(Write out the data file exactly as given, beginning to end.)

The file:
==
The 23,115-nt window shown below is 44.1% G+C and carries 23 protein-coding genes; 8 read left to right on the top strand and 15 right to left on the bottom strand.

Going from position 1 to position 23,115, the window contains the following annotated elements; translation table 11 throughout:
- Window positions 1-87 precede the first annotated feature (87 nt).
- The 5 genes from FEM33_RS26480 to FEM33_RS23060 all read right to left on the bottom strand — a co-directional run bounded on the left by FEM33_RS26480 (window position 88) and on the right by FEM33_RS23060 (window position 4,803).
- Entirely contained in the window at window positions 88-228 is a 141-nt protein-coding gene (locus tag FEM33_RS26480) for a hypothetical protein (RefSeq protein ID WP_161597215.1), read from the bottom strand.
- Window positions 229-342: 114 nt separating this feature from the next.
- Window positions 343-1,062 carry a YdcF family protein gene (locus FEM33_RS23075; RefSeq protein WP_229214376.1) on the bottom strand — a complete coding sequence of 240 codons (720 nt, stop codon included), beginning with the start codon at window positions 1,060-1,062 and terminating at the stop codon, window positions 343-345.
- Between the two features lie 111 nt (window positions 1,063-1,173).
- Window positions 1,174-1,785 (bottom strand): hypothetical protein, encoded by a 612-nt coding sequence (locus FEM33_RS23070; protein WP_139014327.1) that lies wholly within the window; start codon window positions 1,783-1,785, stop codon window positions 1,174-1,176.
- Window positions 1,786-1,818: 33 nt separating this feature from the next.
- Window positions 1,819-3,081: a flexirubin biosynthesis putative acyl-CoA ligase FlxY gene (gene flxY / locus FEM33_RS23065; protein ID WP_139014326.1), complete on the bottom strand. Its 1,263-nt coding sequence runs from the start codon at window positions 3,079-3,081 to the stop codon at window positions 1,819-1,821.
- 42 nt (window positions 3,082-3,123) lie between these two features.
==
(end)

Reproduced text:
The 23,115-nt window shown below is 44.1% G+C and carries 23 protein-coding genes; 8 read left to right on the top strand and 15 right to left on the bottom strand.

Going from position 1 to position 23,115, the window contains the following annotated elements; translation table 11 throughout:
- Window positions 1-87 precede the first annotated feature (87 nt).
- The 5 genes from FEM33_RS26480 to FEM33_RS23060 all read right to left on the bottom strand — a co-directional run bounded on the left by FEM33_RS26480 (window position 88) and on the right by FEM33_RS23060 (window position 4,803).
- Entirely contained in the window at window positions 88-228 is a 141-nt protein-coding gene (locus tag FEM33_RS26480) for a hypothetical protein (RefSeq protein ID WP_161597215.1), read from the bottom strand.
- Window positions 229-342: 114 nt separating this feature from the next.
- Window positions 343-1,062 carry a YdcF family protein gene (locus FEM33_RS23075; RefSeq protein WP_229214376.1) on the bottom strand — a complete coding sequence of 240 codons (720 nt, stop codon included), beginning with the start codon at window positions 1,060-1,062 and terminating at the stop codon, window positions 343-345.
- Between the two features lie 111 nt (window positions 1,063-1,173).
- Window positions 1,174-1,785 (bottom strand): hypothetical protein, encoded by a 612-nt coding sequence (locus FEM33_RS23070; protein WP_139014327.1) that lies wholly within the window; start codon window positions 1,783-1,785, stop codon window positions 1,174-1,176.
- Window positions 1,786-1,818: 33 nt separating this feature from the next.
- Window positions 1,819-3,081: a flexirubin biosynthesis putative acyl-CoA ligase FlxY gene (gene flxY / locus FEM33_RS23065; protein ID WP_139014326.1), complete on the bottom strand. Its 1,263-nt coding sequence runs from the start codon at window positions 3,079-3,081 to the stop codon at window positions 1,819-1,821.
- 42 nt (window positions 3,082-3,123) lie between these two features.